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Description: Despite the social isolation imposed in order to help manage the consequences of Caovid-19 pandemic we are able to stay in touch and we are able to meet while we work from home (assuming we still have work). Internet connectivity and the free availability of apps such as Zoom are making it possible for us to be all over the place while we are actually staying at home. Wonderful! But why does it feel odd? Why is it tiring? Specifically, why does video chat not feel as natural as real face-to-face chat? Pull together a few psychological hypotheses regarding this question and then read through the article linked below to what a few psychologists have come up with.

Source: The reason Zoom call drain your energy, Manyu Jiang, Remote Control, Covid-19,

Date: April 22, 2020

Photo Credit:  Image by Armin Schreijäg from PixabayPixabay

Article Link:

So, video chats do not feel natural because they are NOT natural. They feel odd because the many aspects of face-to-face communications that we automatically track for information are harder or impossible to access in virtual chats. Our attention has to be focused constantly on the screen in front of us and we are aware at some level that the screen (through our camera) is staring back at us as intently. Silences as the other signs that we use to regulate things like turn-taking in face-to-face chats are not as available in virtual chats and that adds stress to those encounters. If there are delays in responses due to the technologies we are using we likely will not properly adjust the attributional tendencies we built though face-to-face encounters and as a consequence attribute less friendliness or focus to others unfairly. If we open our awareness to these differences, which comes with a fatigue cost, we CAN adjust our attributional tendencies and we can use virtual chat will less stress but the best advice is to think a bit about whether we need to use virtual chat platforms as much as we do. Sometimes a phone call is just right and sometimes a note is just perfect. Like so many new technologies we need to recalibrate and re-automate our social information processing systems in light of the new ways of things. In the short term that IS tiring but if we engage in some self-care along the way we may find we come out of this with a significantly broadened social skill set.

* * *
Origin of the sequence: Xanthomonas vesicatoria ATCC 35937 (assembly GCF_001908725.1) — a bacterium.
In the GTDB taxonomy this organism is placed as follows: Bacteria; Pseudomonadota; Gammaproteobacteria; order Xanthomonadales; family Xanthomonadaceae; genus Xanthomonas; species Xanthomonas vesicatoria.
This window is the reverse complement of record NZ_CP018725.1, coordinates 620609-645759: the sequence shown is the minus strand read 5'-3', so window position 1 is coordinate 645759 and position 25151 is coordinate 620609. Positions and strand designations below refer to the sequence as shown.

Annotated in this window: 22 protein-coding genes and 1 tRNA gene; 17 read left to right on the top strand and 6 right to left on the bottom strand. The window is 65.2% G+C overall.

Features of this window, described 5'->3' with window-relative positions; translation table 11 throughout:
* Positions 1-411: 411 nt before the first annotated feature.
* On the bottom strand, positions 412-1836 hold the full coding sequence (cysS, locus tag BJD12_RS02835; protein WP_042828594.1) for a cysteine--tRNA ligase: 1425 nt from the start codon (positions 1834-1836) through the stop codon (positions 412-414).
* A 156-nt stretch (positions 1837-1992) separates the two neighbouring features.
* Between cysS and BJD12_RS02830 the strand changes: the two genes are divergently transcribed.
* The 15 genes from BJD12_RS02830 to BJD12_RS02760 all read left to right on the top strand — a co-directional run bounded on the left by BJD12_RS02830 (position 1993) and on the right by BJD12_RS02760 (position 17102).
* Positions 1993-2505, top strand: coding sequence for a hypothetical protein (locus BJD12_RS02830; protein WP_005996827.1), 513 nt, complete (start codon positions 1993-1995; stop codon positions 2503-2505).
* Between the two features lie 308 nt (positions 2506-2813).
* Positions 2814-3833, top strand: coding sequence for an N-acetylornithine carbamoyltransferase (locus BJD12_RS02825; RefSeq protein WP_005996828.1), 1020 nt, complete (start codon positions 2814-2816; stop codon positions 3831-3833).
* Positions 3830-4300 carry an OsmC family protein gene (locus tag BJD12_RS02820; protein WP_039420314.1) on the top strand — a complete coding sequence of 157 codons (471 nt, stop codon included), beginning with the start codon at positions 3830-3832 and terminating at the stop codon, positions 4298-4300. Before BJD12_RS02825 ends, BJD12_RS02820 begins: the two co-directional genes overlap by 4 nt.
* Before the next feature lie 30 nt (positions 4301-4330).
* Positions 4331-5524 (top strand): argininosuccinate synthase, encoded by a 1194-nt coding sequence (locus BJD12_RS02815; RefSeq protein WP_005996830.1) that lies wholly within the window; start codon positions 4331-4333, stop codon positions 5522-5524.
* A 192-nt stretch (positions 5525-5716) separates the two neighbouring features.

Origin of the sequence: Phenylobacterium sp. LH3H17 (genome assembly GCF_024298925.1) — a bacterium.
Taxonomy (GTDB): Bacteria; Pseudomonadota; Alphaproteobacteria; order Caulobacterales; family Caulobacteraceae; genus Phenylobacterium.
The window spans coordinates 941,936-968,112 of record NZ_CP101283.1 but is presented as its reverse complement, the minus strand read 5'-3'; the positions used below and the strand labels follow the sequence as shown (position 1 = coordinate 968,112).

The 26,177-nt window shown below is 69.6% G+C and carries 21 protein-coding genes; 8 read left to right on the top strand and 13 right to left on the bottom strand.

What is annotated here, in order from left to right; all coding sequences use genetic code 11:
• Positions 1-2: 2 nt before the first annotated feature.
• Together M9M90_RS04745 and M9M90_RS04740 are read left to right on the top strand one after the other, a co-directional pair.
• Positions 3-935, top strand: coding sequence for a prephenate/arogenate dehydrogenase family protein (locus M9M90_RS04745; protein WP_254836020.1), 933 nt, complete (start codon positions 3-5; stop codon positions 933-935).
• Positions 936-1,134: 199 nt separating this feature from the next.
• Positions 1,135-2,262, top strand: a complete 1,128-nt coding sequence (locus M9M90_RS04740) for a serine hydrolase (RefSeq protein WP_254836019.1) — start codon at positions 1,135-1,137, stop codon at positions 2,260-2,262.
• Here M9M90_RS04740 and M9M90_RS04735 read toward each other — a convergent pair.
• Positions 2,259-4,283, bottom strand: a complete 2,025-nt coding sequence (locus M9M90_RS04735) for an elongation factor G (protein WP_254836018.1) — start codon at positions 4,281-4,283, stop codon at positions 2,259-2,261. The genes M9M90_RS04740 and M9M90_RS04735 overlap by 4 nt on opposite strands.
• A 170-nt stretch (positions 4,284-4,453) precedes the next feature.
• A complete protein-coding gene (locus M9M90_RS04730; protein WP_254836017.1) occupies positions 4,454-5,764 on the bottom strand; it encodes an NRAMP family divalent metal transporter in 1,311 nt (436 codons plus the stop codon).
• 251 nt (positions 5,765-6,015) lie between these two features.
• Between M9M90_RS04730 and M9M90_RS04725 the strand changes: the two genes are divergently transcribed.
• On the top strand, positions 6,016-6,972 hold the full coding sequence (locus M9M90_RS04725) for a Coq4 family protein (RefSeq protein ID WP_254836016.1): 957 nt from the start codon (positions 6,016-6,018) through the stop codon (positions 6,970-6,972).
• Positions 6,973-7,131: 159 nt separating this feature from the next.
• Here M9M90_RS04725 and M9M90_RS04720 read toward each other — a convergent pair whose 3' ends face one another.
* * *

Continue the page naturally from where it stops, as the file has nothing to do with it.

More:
Questions for Discussion:

  1. What are several ways in which virtual chats differ from face-to-face chats?
  2. How might people be helped to notice when they are experiencing negative effects of those differences and what can they do about them?
  3. How might the concepts associated with Emotional Intelligence be applied to virtual social interaction and how might they need to be expanded?

References (Read Further):

Schoenenberg, K., Raake, A., & Koeppe, J. (2014). Why are you so slow?–Misattribution of transmission delay to attributes of the conversation partner at the far-end. International Journal of Human-Computer Studies, 72(5), 477-487.

Schmitt, M., Redi, J., Bulterman, D., & Cesar, P. S. (2017). Towards individual QoE for multiparty videoconferencing. IEEE Transactions on Multimedia, 20(7), 1781-1795. Link

Olbertz-Siitonen, M. (2015). Transmission delay in technology-mediated interaction at work. PsychNology Journal, 13. Link

Linville, P. W. (1985). Self-complexity and affective extremity: Don’t put all of your eggs in one cognitive basket. Social cognition, 3(1), 94-120. Link

Fessl, A., Rivera-Pelayo, V., Pammer, V., & Braun, S. (2012, September). Mood tracking in virtual meetings. In European Conference on Technology Enhanced Learning (pp. 377-382). Springer, Berlin, Heidelberg. Link

De Mio, R. R. (2002). On Defining Virtual Emotion Intelligence. ECIS 2002 Proceedings, 149. Link

Guðjohnsen, S. (2014). Virtual teams and virtual meetings: Investigating the conventional wisdom that face-to-face communication is better (Doctoral dissertation). Link

Ford, R. C., Piccolo, R. F., & Ford, L. R. (2017). Strategies for building effective virtual teams: Trust is key. Business Horizons, 60(1), 25-34. Link